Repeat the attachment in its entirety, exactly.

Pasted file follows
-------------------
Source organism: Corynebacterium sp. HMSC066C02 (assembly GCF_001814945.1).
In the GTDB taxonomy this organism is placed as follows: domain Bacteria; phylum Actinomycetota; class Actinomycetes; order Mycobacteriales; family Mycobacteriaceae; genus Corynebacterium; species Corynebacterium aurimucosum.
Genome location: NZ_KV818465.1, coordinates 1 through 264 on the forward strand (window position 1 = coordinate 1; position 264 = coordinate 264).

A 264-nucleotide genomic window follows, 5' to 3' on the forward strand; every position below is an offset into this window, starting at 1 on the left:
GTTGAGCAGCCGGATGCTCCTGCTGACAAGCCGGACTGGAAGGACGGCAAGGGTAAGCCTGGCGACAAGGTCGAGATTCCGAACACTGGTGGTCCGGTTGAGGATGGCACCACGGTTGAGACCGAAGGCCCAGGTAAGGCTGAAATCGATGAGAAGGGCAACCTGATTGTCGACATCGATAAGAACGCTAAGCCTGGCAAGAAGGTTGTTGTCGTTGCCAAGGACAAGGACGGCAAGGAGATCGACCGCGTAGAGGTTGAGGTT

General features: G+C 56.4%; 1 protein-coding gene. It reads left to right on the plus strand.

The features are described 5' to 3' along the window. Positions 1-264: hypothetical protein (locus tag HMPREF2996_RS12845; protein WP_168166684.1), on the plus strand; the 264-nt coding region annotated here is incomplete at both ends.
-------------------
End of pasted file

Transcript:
Source organism: Corynebacterium sp. HMSC066C02 (assembly GCF_001814945.1).
In the GTDB taxonomy this organism is placed as follows: domain Bacteria; phylum Actinomycetota; class Actinomycetes; order Mycobacteriales; family Mycobacteriaceae; genus Corynebacterium; species Corynebacterium aurimucosum.
Genome location: NZ_KV818465.1, coordinates 1 through 264 on the forward strand (window position 1 = coordinate 1; position 264 = coordinate 264).

A 264-nucleotide genomic window follows, 5' to 3' on the forward strand; every position below is an offset into this window, starting at 1 on the left:
GTTGAGCAGCCGGATGCTCCTGCTGACAAGCCGGACTGGAAGGACGGCAAGGGTAAGCCTGGCGACAAGGTCGAGATTCCGAACACTGGTGGTCCGGTTGAGGATGGCACCACGGTTGAGACCGAAGGCCCAGGTAAGGCTGAAATCGATGAGAAGGGCAACCTGATTGTCGACATCGATAAGAACGCTAAGCCTGGCAAGAAGGTTGTTGTCGTTGCCAAGGACAAGGACGGCAAGGAGATCGACCGCGTAGAGGTTGAGGTT

General features: G+C 56.4%; 1 protein-coding gene. It reads left to right on the plus strand.

The features are described 5' to 3' along the window. Positions 1-264: hypothetical protein (locus tag HMPREF2996_RS12845; protein WP_168166684.1), on the plus strand; the 264-nt coding region annotated here is incomplete at both ends.